RESEARCH REGARDING THE FUNGISTATIC ACTIVITY OF SOME ESSENTIAL OILS AND HYDROLATES FROM PLANTS ON VERTICILLIUM SP. FUNGUS ISOLATED FROM SEA BUCKTHORN PUBLISHEDMĂTĂSĂREAN Iulia1, COTUNA Otilia1, IMBREA Ilinca1, DURĂU Carmen Claudia1 None firstname.lastname@example.org
Verticillium species are common in many soils and have a great number of host plants, with preference for some specific hosts (tomatoes, pepper, strawberry, sea buckthorn, potato etc.). Sea buckthorn (Hippophae rhamnoides L.) is one of the preferred host plants. Due to its capacity to produce systemic infections able to kill the host plant, verticillium wilt is considered a severe disease. The purpose of this study was the evaluation of the antifungal activity of two essential oils (thyme and juniper) and two hydrolates from spontaneous plants Filipendula vulgaris and Achillea millefolium on the growth of Verticillium sp. fungus isolated from infected roots of sea buckthorn. The essential oils of juniper and thyme and the hydrolates from Filipendula vulgaris and Achillea millefolium were tested in different doses, respectively 0.5µl, 1µl and 2µl in three replicates, there being obtained 12 variants plus the non-treated tester. The tested essential oils and hydrolates were reported as having antifungal and antibacterial effect. From this point of view are less studied the hydrolates from Filipendula vulgaris and Achillea millefolium, but they are known and used in the traditional medicine under different forms. The testing was developed in laboratory on culture media treated and inoculated with the phytopathogenic fungus Verticillium sp. isolated from infected roots of sea buckthorn. The growth of the fungus Verticillium sp. on the treated media was inhibited in different rates. The lowest inhibition rates were determined on the culture media treated with Achillea millefolium hydrolate, respectivellz 14% (at 0.5µl dose), 50% (at 1 µl) and 65% (in 2 µl); difference being very low among variants. In the case of juniper oil the inhibition rate increases, the fungus being inhibited in 57% at 0.5µl and 76% at 2µl. Thyme essential oil is highlighted in this research by a very good fungistatic activity, the inhibition being 100% in the case of 1µl and 2 µl and 94% in 0.5µl. Both essential oils and hydrolates used in this research have antifungal activity. The antifungal capacity differs from a case to other, less in the hydrolates case and greater in the case of essential oils. A considerable fungistatic activity had the thyme oil, this being proved by the maximum inhibition rate of the mycelium growth.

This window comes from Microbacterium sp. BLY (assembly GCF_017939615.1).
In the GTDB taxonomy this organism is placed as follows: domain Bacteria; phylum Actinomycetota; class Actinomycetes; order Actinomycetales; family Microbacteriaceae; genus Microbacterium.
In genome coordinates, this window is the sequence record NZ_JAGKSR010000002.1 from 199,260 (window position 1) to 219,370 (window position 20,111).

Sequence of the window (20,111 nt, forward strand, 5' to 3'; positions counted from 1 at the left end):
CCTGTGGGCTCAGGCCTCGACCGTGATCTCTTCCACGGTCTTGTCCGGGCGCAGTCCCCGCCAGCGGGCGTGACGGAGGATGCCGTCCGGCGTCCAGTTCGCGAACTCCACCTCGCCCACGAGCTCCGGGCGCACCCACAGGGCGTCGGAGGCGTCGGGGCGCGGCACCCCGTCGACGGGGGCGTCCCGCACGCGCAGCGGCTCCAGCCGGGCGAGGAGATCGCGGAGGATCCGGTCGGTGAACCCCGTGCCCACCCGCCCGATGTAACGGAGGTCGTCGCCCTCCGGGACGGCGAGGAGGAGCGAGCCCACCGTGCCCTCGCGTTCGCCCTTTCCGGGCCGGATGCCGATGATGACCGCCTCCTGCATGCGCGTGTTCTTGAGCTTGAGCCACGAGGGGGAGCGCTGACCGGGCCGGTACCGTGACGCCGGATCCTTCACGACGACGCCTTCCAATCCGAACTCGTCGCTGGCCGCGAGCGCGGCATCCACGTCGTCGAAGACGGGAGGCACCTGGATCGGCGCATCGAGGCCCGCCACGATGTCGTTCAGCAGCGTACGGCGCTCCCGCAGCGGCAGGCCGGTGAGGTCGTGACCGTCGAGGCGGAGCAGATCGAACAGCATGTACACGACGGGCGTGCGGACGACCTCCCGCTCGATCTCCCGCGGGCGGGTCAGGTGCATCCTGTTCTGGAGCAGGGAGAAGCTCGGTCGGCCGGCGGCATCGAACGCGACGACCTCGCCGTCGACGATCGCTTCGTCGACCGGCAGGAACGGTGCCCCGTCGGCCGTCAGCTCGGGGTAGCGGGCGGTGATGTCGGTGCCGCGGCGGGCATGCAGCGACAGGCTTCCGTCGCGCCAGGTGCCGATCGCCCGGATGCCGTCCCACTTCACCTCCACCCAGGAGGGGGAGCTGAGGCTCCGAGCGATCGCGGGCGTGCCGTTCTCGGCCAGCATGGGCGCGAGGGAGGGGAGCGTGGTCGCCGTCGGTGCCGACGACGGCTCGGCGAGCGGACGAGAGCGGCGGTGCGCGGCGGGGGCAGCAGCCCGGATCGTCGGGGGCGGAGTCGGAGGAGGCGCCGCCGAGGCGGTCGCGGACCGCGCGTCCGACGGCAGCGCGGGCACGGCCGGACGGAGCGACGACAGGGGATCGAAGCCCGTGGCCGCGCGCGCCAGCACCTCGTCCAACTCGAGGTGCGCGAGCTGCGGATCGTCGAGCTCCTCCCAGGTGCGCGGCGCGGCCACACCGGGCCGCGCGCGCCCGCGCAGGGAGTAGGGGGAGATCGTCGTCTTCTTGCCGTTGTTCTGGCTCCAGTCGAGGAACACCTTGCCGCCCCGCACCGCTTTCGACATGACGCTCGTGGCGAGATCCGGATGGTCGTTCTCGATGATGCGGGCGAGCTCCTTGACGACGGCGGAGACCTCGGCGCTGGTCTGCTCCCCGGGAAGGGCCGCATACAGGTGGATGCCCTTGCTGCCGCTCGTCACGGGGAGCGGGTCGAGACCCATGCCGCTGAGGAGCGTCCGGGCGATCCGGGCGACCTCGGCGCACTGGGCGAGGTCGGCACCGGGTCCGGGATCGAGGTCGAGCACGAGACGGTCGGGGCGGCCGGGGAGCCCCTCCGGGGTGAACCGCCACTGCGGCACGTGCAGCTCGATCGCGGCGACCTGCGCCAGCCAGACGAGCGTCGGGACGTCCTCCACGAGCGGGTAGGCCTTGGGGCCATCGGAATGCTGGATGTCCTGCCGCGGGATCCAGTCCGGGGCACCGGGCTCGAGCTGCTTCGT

Verticillium sp., Achillea millefolium, Filipendula vulgaris, Juniperus communis, Thymus vulgaris, essential oils, hydrolates, sea buckthorn.